I have seen firsthand over and over that the brain can learn pain. When we incur a physical injury, the brain learns that specific pain and will remember it as a neural pain pathway, or what could be called a pain memory. And once the brain learns pain, it will not be forgotten. As shown in the examples above, it can be reactivated in the future when triggered by different types of stimuli. More alarming, this type of pain can become chronic. In other words, chronic pain can occur in the absence of a tissue damage situation in the body. And, it turns out, this is a common occurrence.
Physicians are trained to search for the source for pain in the body. We look for fractures, inflammation, infections, tumors or other pathological, structural processes in the body. When we don’t find them, we are often at a loss. Few doctors are aware that neural pathways can cause pain. And surprisingly, this type of pain is common and it can be every bit as severe and chronic as pain caused by tissue damage conditions. I saw a young man with severe leg pain. He had extensive medical testing and all of studies were normal. His doctors were unable to explain to him why he had pain. The only option he had was to take pain medications, which helped to some degree. However, he still suffered with daily, severe pain. When I listened to his story, examined him, and reviewed his medical testing, it was clear that he didn’t have pain due to a structural problem. His pain was caused by learned neural pathways. I explained to him that his pain is real, not due to a structural disease process, and reversible.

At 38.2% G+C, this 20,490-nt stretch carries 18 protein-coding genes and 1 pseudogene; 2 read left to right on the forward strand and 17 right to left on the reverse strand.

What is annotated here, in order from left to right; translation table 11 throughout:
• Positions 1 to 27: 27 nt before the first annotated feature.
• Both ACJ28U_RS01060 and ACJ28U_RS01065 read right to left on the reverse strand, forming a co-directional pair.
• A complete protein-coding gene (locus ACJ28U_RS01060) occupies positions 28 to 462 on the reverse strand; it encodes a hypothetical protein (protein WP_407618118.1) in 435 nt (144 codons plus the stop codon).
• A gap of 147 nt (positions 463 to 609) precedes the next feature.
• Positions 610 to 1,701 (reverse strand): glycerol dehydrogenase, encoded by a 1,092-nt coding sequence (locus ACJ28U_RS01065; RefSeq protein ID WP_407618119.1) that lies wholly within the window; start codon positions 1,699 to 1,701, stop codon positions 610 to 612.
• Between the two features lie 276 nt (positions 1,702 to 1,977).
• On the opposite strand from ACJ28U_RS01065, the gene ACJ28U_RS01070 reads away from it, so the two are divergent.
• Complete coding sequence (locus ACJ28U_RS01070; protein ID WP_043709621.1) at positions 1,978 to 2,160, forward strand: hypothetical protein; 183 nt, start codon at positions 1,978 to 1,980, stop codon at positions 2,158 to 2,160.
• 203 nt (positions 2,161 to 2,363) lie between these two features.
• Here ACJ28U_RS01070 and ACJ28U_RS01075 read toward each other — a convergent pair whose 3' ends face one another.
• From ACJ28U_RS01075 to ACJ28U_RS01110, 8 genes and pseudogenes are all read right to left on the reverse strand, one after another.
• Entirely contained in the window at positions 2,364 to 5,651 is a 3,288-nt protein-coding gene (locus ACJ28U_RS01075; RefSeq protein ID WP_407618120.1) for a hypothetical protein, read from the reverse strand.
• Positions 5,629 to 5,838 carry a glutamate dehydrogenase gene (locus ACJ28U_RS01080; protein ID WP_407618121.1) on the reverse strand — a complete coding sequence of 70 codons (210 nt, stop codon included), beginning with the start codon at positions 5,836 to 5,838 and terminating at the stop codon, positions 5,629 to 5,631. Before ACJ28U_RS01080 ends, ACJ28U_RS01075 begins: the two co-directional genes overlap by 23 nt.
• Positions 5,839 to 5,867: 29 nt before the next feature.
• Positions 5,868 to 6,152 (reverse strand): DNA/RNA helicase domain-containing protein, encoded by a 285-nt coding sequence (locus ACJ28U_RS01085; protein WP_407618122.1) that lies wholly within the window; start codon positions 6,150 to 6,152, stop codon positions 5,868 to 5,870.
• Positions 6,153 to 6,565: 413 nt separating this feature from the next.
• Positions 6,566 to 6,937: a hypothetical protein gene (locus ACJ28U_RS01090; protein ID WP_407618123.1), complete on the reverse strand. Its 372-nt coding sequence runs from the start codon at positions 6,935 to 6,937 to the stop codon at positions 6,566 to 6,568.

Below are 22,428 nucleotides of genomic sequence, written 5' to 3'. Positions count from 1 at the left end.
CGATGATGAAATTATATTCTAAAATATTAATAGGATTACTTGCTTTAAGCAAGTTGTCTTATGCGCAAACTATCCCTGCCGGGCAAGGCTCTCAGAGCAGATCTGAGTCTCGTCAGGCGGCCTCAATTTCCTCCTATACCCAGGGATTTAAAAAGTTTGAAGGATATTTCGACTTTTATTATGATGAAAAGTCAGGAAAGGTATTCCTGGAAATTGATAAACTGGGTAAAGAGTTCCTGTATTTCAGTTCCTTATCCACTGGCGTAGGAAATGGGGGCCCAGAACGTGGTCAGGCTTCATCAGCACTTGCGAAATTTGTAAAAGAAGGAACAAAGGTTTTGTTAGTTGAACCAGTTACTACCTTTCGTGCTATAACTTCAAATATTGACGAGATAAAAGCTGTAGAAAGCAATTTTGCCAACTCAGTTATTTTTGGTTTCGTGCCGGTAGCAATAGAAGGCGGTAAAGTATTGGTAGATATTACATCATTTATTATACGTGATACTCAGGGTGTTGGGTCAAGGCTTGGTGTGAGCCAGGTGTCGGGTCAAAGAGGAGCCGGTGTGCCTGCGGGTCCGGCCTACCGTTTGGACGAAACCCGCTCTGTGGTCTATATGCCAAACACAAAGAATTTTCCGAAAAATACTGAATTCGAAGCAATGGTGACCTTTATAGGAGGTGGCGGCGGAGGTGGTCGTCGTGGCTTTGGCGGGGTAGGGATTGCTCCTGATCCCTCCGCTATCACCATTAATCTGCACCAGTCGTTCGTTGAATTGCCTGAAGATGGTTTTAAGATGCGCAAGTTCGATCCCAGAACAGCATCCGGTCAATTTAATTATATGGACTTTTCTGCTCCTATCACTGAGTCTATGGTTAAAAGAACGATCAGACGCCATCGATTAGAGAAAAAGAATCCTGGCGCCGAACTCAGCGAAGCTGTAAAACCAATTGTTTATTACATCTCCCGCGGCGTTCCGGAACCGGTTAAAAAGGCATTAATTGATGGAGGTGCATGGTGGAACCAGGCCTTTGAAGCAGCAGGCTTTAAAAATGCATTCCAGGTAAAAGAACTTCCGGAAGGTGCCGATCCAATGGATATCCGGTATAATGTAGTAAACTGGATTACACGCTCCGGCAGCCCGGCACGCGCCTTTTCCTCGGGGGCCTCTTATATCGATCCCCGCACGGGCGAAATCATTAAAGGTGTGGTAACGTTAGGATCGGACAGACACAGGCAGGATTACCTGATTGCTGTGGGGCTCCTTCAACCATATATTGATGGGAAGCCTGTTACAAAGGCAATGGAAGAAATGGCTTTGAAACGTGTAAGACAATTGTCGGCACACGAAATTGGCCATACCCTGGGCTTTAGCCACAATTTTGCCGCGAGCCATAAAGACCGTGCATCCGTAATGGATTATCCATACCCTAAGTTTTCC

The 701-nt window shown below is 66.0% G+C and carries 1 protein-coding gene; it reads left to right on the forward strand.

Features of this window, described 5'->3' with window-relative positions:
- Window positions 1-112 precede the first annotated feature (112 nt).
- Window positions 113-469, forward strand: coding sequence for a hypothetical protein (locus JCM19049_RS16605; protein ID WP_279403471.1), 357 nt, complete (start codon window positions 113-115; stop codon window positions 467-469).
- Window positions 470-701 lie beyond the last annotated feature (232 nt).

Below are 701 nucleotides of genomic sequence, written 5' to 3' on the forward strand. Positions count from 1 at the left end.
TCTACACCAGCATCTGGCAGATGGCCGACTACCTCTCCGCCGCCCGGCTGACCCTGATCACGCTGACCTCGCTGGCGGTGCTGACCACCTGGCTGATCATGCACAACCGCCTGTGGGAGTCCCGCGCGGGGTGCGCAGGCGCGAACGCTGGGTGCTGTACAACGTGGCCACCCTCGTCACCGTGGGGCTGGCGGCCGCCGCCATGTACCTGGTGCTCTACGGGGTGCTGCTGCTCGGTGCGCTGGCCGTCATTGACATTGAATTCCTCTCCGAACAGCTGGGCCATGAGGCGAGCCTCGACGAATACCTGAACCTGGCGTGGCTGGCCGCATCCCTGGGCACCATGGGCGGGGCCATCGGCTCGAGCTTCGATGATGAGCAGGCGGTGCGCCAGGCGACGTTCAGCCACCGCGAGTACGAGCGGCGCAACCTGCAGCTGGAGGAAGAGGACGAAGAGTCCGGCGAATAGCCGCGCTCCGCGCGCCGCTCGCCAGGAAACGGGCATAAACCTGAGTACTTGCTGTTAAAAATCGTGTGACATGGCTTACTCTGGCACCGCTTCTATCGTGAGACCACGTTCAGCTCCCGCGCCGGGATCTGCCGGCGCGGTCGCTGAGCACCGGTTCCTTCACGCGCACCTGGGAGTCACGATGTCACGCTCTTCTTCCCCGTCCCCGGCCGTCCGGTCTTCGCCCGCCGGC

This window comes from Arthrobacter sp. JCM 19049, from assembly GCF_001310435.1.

Neural pathway pain is the cause of many disorders that will be discussed in this blog, including fibromyalgia, irritable bowel syndrome, chronic headaches and several other common conditions. Fortunately, it is very possible to reverse neural pathway pain for the same reason that it began: neuroplasticity. The brain has non-pain neural pathways to all areas of the body, which have not been forgotten, and activation of these pathways will turn off the painful pathways. I saw a woman who had pain in two areas: her wrist and her jaw. However, instead of having pain that was present on a regular basis, her pain alternated between these two spots. She would have pain in her wrist for several days and this pain would completely disappear only to be replaced by pain in the jaw; then the situation would reverse. This pattern of pain is highly suggestive of neural pathway pain. Another common pattern is for people to develop pain in one spot for several months, which disappears only to be replaced by pain in another area, and at a later date, that pain resolves leading to a different pain.
For people who suffer with chronic pain, it is vital to distinguish between the two main causes of pain because the treatment is completely different. All doctors have an obligation to identify structural disorders that require medical treatment aimed at correcting the underlying disease process. Neural pathway pain does not require medical treatments because a structural disorder is not present. In order to treat neural pathway pain, one must alter the source of the pain, i.e., the brain. As I will describe in future blogs, it is often surprisingly simple to diagnose and reverse these neural pathways. Thousands of people have had their pain completely disappear by using the neuroplastic properties of the brain to their advantage.
To your health,
Howard Schubiner, MD